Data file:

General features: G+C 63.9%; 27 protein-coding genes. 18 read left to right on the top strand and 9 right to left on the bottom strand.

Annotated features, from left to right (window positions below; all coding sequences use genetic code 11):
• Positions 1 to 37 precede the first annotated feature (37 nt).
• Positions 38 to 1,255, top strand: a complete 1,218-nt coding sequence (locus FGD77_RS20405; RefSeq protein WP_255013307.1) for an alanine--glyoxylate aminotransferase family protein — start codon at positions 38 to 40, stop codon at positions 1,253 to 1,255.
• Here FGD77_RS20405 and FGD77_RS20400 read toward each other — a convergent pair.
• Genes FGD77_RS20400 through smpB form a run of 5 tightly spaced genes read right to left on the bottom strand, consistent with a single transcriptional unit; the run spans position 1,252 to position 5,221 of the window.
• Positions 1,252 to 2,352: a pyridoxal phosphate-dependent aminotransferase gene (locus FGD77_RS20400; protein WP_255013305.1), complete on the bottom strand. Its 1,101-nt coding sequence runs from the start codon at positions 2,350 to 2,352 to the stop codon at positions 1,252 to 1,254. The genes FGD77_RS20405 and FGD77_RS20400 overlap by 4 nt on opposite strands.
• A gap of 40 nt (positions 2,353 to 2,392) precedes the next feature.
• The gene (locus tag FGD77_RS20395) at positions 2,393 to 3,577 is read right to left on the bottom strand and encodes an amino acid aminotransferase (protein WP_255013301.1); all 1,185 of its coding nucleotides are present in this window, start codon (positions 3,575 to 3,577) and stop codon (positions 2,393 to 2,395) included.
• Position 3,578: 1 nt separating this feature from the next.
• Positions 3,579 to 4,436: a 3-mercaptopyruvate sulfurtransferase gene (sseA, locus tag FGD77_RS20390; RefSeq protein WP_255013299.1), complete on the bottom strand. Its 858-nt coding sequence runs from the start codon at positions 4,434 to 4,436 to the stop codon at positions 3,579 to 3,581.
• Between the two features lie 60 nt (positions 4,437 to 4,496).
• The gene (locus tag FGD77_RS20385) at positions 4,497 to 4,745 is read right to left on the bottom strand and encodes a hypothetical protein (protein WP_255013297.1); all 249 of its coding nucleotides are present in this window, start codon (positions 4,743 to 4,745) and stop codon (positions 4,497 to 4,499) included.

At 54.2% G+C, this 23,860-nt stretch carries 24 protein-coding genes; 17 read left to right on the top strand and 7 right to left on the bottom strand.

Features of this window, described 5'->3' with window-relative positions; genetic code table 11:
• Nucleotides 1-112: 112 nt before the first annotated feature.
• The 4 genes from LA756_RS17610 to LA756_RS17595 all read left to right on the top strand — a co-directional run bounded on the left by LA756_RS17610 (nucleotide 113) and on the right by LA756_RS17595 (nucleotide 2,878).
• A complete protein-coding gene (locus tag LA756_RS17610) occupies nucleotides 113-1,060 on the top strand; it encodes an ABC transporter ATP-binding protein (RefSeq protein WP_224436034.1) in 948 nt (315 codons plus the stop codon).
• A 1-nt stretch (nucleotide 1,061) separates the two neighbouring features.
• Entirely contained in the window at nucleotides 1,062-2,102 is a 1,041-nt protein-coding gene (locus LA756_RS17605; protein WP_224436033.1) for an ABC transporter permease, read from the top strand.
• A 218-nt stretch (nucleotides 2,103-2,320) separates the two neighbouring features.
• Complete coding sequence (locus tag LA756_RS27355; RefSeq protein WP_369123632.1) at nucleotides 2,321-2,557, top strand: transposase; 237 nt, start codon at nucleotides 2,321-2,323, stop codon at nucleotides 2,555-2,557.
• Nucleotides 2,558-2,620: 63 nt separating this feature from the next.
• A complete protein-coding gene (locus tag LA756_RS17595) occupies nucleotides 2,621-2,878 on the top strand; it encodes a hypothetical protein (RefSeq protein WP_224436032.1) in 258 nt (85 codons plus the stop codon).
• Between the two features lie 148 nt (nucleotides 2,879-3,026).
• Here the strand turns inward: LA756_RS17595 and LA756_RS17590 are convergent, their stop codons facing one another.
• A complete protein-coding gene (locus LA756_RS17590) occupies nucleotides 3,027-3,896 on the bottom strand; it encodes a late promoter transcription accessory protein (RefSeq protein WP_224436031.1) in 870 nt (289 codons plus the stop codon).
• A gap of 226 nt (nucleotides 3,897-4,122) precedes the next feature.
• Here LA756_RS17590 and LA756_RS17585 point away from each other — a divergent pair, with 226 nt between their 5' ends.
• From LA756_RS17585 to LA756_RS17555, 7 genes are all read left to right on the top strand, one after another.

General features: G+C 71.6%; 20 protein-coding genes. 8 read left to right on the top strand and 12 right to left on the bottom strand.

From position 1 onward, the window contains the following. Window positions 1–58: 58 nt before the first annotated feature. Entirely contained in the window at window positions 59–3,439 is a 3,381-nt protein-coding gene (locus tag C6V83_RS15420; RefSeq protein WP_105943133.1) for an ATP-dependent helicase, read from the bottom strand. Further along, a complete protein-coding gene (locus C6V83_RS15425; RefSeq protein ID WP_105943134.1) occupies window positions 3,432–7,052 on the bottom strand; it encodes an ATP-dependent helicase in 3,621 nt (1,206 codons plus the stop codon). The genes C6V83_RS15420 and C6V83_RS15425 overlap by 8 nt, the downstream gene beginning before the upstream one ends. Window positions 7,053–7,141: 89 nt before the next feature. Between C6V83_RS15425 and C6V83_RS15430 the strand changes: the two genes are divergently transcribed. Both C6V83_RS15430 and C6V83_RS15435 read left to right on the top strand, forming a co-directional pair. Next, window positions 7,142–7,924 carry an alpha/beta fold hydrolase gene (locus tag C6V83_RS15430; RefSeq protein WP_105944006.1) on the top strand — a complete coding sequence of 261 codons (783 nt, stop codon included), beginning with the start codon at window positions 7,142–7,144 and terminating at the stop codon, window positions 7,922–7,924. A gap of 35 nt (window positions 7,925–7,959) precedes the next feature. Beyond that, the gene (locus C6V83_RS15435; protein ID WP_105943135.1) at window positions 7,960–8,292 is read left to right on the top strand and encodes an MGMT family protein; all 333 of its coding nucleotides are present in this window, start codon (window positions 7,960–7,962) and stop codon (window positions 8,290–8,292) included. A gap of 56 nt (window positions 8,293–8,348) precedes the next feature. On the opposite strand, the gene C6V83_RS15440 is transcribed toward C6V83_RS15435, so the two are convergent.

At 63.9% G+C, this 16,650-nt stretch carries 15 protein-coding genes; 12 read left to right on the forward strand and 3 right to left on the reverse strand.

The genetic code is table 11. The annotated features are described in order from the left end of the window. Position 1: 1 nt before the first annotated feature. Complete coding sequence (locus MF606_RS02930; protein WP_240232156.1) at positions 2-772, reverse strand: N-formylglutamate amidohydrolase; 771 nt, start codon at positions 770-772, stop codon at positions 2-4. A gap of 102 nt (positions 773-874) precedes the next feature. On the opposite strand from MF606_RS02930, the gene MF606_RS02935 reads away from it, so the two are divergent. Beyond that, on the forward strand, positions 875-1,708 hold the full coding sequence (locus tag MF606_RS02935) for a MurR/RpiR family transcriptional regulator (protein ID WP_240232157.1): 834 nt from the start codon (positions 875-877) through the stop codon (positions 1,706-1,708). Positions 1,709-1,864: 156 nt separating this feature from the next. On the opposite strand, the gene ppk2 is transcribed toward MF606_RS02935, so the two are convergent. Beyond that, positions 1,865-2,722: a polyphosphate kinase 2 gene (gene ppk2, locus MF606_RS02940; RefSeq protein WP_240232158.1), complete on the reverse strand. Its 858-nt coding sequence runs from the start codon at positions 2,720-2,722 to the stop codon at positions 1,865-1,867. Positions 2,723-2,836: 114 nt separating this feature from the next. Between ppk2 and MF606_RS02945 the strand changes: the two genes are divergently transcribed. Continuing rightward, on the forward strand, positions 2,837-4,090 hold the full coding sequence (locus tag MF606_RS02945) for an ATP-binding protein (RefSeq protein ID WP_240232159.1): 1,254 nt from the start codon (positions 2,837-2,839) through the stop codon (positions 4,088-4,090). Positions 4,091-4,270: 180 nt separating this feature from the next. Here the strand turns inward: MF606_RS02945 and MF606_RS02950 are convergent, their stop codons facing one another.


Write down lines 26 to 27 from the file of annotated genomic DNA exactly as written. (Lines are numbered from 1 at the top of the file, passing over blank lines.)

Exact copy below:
• Here the strand turns inward: LA756_RS17595 and LA756_RS17590 are convergent, their stop codons facing one another.
• A complete protein-coding gene (locus LA756_RS17590) occupies nucleotides 3,027-3,896 on the bottom strand; it encodes a late promoter transcription accessory protein (RefSeq protein WP_224436031.1) in 870 nt (289 codons plus the stop codon).